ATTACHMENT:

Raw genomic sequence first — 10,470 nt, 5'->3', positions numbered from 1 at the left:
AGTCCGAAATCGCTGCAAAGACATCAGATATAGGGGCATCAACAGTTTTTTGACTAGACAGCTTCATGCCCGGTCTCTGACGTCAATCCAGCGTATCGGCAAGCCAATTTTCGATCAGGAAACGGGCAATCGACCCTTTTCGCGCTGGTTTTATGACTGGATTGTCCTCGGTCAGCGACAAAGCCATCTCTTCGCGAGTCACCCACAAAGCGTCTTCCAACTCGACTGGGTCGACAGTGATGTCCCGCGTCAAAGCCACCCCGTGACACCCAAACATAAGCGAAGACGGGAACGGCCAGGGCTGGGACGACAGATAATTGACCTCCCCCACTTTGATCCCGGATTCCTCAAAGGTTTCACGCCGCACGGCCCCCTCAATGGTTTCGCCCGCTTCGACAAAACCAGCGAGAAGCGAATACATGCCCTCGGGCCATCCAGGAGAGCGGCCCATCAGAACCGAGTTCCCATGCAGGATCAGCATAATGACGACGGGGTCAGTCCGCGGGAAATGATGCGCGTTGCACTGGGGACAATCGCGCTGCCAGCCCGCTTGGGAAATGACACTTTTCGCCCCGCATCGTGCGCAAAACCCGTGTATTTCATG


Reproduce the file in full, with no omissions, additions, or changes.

Raw genomic sequence first — 10,470 nt, 5'->3', positions numbered from 1 at the left:
AGTCCGAAATCGCTGCAAAGACATCAGATATAGGGGCATCAACAGTTTTTTGACTAGACAGCTTCATGCCCGGTCTCTGACGTCAATCCAGCGTATCGGCAAGCCAATTTTCGATCAGGAAACGGGCAATCGACCCTTTTCGCGCTGGTTTTATGACTGGATTGTCCTCGGTCAGCGACAAAGCCATCTCTTCGCGAGTCACCCACAAAGCGTCTTCCAACTCGACTGGGTCGACAGTGATGTCCCGCGTCAAAGCCACCCCGTGACACCCAAACATAAGCGAAGACGGGAACGGCCAGGGCTGGGACGACAGATAATTGACCTCCCCCACTTTGATCCCGGATTCCTCAAAGGTTTCACGCCGCACGGCCCCCTCAATGGTTTCGCCCGCTTCGACAAAACCAGCGAGAAGCGAATACATGCCCTCGGGCCATCCAGGAGAGCGGCCCATCAGAACCGAGTTCCCATGCAGGATCAGCATAATGACGACGGGGTCAGTCCGCGGGAAATGATGCGCGTTGCACTGGGGACAATCGCGCTGCCAGCCCGCTTGGGAAATGACACTTTTCGCCCCGCATCGTGCGCAAAACCCGTGTATTTCATG